The highway goes on forever, and where the highway isn’t, there’s corn. It obstructs her view so that all she can see is straight ahead to where the highway meets the horizon. She hasn’t looked back because of the swimming feeling in her stomach and the pain in her head. Besides, she already came from there.
One change has occurred in the last five minutes, though. When she looks up from the dashed yellow centerline, she can now see a copse of trees beside the road ahead. The road has been mostly flat but now she realizes that she is descending an almost imperceptible grade. The trees are at what seems to be the bottom of that grade. A low spot? A creek? She continues to put one foot in front of the other.
As she nears the trees, she is again struck by the peculiarity of the absence of traffic on this road. She has walked for what seems like hours yet she has seen no one. No cars. No houses. Only corn, and of course the trees ahead. It seems as if she has been dropped into an empty world, one she finds unfamiliar, the only sign of civilization the road itself, the wires stretched between poles, and the endless cornfields.
When she is close enough to the trees that she can see beneath them, a queasy feeling comes over her. “Not again,” she thinks. She has already thrown up too many times this morning. There’s nothing left in her stomach now. But she soon realizes that this is a different feeling. This isn’t the feeling she gets before being sick. Instead, it’s the feeling of being watched, of your privacy being invaded, of being sized up. It makes her feel sick.
She finally looks back, and sure enough, her head is swimming with the motion. The highway stretches nondescriptly away and there is no one there. She looks forward again, slowly, and finds the same view. The sun is nearly straight above her now and, because forward looks so much like backwards, she would only know which way was which by the trees beside the road.
Those trees. She’s abreast of them now. The grassy ditch has given away to a sloping embankment. It descends into darkness beneath trees which still hold most of their leaves. That feeling of being watched, is it stronger here?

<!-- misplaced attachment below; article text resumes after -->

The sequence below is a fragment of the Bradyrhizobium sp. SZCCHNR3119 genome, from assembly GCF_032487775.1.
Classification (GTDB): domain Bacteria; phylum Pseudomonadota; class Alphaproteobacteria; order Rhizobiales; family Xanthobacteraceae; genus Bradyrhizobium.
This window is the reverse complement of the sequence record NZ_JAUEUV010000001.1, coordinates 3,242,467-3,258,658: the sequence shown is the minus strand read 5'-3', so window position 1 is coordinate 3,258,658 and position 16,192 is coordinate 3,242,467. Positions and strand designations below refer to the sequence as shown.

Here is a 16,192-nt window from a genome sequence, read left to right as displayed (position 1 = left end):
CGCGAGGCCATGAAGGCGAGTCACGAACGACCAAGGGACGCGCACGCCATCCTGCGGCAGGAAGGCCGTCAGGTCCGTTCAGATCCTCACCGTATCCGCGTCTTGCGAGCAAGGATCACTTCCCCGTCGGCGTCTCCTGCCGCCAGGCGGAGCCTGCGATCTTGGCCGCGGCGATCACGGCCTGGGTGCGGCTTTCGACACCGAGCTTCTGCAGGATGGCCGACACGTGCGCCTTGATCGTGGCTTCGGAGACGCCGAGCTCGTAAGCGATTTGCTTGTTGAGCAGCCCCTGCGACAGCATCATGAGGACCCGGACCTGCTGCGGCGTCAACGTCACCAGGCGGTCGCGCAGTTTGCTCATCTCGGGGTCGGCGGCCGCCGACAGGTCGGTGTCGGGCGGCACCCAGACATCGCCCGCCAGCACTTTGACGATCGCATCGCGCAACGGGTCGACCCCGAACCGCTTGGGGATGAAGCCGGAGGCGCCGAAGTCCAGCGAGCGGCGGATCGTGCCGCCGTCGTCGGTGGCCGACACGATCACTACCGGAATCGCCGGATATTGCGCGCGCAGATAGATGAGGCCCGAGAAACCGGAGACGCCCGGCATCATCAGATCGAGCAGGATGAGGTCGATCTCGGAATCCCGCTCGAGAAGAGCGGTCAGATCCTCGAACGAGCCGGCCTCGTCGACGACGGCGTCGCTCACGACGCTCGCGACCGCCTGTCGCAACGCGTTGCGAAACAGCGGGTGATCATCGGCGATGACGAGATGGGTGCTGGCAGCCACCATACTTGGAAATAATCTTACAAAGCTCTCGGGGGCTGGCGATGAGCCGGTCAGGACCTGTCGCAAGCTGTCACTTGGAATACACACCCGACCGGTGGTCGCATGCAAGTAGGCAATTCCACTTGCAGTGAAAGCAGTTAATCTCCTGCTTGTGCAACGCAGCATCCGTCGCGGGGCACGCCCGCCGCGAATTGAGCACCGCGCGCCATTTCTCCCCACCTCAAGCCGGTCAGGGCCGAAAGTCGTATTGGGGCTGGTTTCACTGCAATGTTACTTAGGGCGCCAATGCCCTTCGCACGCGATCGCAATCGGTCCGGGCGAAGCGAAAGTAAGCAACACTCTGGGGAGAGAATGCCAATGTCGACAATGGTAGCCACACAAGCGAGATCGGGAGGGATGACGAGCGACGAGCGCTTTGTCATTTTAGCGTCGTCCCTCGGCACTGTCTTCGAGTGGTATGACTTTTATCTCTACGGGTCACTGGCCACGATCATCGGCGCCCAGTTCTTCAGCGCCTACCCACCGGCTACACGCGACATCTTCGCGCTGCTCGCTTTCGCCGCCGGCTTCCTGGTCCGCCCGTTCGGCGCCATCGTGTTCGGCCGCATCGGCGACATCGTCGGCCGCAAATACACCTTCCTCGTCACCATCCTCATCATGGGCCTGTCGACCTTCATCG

If she looks closely enough, she can see a narrow game trail entering the trees. It seems to manifest itself out of nothing in the road ditch and then descend the embankment to meet and cross the border of the trees. There, it winds lazily along between tree trunks and brush until it is lost from sight. She strains her eyes to see where it goes.
Suddenly she’s feeling the game trail beneath her feet. The grainy texture of the sandy trail makes a relatively loud crunch with each footstep compared to the sound of her steps on the highway. It doesn’t seem nearly as dark down here as it did from the highway. She can see a little way in each direction into the trees and underbrush, but she still must strain her eyes to see very far.
One foot in front of the other, she walks deeper and deeper beneath the trees, farther from the highway, from the electrical poles, from any semblance of civilization, from help.
Help. That word has caught hold in her head and caused her to pause. She looks around for what seems like the first time, almost as if she has awakened from a dream, yet she does remember walking here. She is far beneath the trees now and she can no longer see the embankment near the road. The feeling of being watched has intensified. There is a whispering noise which seems to come from every direction at once. It comes from the darkness that is down here—how did she miss that?—the darkness that seeps in and seems to block her view beneath the trees. The whispering is louder. It drowns out her thoughts, all thoughts except one.
“Help!” she screams. She turns to run, hoping it’s the way back from where she’s come, and she runs smack into someone standing right behind her. Landing on her back with her eyes clamped shut, she crosses her arms in front of her face and cries out indistinguishable syllables.
“Miss! Miss, calm down,” says a man’s voice, gentle but persistent.
She stops flailing at the touch of his hands on her arms. They are somehow rough and soft at the same time. She opens her eyes and sees a man about her own age standing over her, taking her by the hand, helping her to her feet. Unable to hold her weight, her legs buckle and she falls, surrendering herself into his embrace. She starts to cry but then stops herself, listening.
“What is it?”
She’s listening for that sound, the whispers, but they’re gone. There is only the sound of the breeze in the treetops now. Curiosity motivates her to stand on her own, and she turns to look at her surroundings. There are only trees and underbrush. There is no darkness. She can see through the trees to the cornfields in both directions, and she can follow the game trail back to the embankment beside the road with her eyes.
“It’s gone,” she says.
Now uncertain, and with the headache of detox returning, she puts her hand to her forehead. “I’m not sure. I think it was all in my head. I haven’t been feeling well and I think I just got lost down here.”
The young man smiles. “Let’s get you back to the road, then.”